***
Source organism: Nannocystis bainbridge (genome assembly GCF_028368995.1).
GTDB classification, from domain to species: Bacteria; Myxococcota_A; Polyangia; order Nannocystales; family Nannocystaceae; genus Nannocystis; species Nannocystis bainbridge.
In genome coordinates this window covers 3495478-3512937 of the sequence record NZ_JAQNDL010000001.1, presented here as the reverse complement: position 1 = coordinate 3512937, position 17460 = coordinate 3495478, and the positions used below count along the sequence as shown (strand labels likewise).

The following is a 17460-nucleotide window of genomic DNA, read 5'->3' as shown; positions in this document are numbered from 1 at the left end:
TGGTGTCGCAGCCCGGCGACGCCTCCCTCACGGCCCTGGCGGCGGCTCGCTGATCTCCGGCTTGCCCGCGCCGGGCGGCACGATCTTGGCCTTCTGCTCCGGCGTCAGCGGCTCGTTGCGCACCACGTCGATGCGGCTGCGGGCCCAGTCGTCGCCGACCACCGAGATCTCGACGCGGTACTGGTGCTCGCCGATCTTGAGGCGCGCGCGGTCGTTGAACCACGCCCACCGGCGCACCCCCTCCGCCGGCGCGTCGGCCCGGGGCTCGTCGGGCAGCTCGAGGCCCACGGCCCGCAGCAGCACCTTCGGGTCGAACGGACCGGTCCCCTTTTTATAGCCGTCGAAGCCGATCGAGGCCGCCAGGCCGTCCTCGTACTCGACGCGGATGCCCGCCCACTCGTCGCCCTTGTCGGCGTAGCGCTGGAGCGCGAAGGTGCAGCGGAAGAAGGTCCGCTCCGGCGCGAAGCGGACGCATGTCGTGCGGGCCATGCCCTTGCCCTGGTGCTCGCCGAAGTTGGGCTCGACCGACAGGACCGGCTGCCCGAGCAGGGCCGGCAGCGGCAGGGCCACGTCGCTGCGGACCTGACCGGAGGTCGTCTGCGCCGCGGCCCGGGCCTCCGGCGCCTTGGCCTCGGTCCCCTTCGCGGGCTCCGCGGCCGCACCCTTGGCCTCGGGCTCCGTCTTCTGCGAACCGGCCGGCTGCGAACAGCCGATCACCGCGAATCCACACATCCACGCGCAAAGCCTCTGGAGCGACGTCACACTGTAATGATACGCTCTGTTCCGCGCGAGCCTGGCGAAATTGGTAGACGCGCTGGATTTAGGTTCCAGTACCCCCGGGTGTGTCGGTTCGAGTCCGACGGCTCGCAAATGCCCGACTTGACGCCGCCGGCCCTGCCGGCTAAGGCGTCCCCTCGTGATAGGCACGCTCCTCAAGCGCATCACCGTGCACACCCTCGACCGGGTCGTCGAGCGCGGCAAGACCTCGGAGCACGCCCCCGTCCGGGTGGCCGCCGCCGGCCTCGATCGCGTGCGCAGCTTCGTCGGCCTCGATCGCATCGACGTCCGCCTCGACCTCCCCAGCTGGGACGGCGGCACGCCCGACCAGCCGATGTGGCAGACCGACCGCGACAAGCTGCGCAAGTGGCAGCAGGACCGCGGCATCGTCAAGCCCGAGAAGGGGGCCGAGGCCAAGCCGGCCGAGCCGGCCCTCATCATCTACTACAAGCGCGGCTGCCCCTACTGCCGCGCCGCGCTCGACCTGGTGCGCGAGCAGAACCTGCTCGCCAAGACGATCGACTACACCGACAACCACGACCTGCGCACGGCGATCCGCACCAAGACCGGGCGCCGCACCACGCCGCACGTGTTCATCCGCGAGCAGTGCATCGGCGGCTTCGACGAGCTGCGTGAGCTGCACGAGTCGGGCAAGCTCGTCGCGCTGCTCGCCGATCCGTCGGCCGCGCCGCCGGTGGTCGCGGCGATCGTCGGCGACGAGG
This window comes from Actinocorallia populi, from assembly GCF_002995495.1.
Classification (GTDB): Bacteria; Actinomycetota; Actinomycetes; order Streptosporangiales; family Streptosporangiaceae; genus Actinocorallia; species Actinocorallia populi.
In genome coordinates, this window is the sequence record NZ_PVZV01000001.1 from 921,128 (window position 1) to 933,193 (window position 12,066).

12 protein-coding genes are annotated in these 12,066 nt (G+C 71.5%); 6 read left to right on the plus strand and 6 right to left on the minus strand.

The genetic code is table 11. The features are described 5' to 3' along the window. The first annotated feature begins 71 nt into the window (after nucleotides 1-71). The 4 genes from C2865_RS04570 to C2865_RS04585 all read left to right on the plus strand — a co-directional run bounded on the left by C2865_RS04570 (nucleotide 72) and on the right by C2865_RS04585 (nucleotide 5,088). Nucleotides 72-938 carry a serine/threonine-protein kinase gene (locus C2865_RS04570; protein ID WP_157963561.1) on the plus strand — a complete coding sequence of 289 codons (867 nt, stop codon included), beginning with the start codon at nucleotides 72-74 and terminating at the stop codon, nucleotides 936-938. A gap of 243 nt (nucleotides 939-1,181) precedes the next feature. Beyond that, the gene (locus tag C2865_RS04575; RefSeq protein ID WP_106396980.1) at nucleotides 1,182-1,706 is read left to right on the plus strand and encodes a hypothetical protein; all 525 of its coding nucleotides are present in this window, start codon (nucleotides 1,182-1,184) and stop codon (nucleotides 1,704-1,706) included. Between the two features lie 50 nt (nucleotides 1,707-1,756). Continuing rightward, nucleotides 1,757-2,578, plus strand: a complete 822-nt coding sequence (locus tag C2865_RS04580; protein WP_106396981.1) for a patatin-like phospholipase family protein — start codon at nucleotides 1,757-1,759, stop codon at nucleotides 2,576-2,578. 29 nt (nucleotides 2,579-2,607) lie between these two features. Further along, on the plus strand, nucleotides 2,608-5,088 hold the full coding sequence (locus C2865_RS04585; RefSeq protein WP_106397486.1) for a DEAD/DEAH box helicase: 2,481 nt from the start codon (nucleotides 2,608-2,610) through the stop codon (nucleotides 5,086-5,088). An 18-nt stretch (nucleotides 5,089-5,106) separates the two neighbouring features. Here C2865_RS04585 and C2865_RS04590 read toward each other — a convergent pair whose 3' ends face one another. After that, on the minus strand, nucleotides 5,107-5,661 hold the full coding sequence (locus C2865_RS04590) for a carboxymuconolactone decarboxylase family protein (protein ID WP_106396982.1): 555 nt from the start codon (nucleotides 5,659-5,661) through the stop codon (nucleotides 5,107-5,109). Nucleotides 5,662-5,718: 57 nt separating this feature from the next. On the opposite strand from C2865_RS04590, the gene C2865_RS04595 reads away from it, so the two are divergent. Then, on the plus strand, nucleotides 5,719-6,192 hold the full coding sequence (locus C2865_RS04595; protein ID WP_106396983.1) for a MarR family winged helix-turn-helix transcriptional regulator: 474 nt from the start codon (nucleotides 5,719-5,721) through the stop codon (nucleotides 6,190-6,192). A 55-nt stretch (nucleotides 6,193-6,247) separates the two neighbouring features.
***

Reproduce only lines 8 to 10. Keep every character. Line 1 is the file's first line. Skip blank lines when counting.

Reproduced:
In genome coordinates, this window is the sequence record NZ_PVZV01000001.1 from 921,128 (window position 1) to 933,193 (window position 12,066).

12 protein-coding genes are annotated in these 12,066 nt (G+C 71.5%); 6 read left to right on the plus strand and 6 right to left on the minus strand.

The genetic code is table 11. The features are described 5' to 3' along the window. The first annotated feature begins 71 nt into the window (after nucleotides 1-71). The 4 genes from C2865_RS04570 to C2865_RS04585 all read left to right on the plus strand — a co-directional run bounded on the left by C2865_RS04570 (nucleotide 72) and on the right by C2865_RS04585 (nucleotide 5,088). Nucleotides 72-938 carry a serine/threonine-protein kinase gene (locus C2865_RS04570; protein ID WP_157963561.1) on the plus strand — a complete coding sequence of 289 codons (867 nt, stop codon included), beginning with the start codon at nucleotides 72-74 and terminating at the stop codon, nucleotides 936-938. A gap of 243 nt (nucleotides 939-1,181) precedes the next feature. Beyond that, the gene (locus tag C2865_RS04575; RefSeq protein ID WP_106396980.1) at nucleotides 1,182-1,706 is read left to right on the plus strand and encodes a hypothetical protein; all 525 of its coding nucleotides are present in this window, start codon (nucleotides 1,182-1,184) and stop codon (nucleotides 1,704-1,706) included. Between the two features lie 50 nt (nucleotides 1,707-1,756). Continuing rightward, nucleotides 1,757-2,578, plus strand: a complete 822-nt coding sequence (locus tag C2865_RS04580; protein WP_106396981.1) for a patatin-like phospholipase family protein — start codon at nucleotides 1,757-1,759, stop codon at nucleotides 2,576-2,578. 29 nt (nucleotides 2,579-2,607) lie between these two features. Further along, on the plus strand, nucleotides 2,608-5,088 hold the full coding sequence (locus C2865_RS04585; RefSeq protein WP_106397486.1) for a DEAD/DEAH box helicase: 2,481 nt from the start codon (nucleotides 2,608-2,610) through the stop codon (nucleotides 5,086-5,088). An 18-nt stretch (nucleotides 5,089-5,106) separates the two neighbouring features. Here C2865_RS04585 and C2865_RS04590 read toward each other — a convergent pair whose 3' ends face one another. After that, on the minus strand, nucleotides 5,107-5,661 hold the full coding sequence (locus C2865_RS04590) for a carboxymuconolactone decarboxylase family protein (protein ID WP_106396982.1): 555 nt from the start codon (nucleotides 5,659-5,661) through the stop codon (nucleotides 5,107-5,109). Nucleotides 5,662-5,718: 57 nt separating this feature from the next. On the opposite strand from C2865_RS04590, the gene C2865_RS04595 reads away from it, so the two are divergent. Then, on the plus strand, nucleotides 5,719-6,192 hold the full coding sequence (locus C2865_RS04595; protein ID WP_106396983.1) for a MarR family winged helix-turn-helix transcriptional regulator: 474 nt from the start codon (nucleotides 5,719-5,721) through the stop codon (nucleotides 6,190-6,192). A 55-nt stretch (nucleotides 6,193-6,247) separates the two neighbouring features.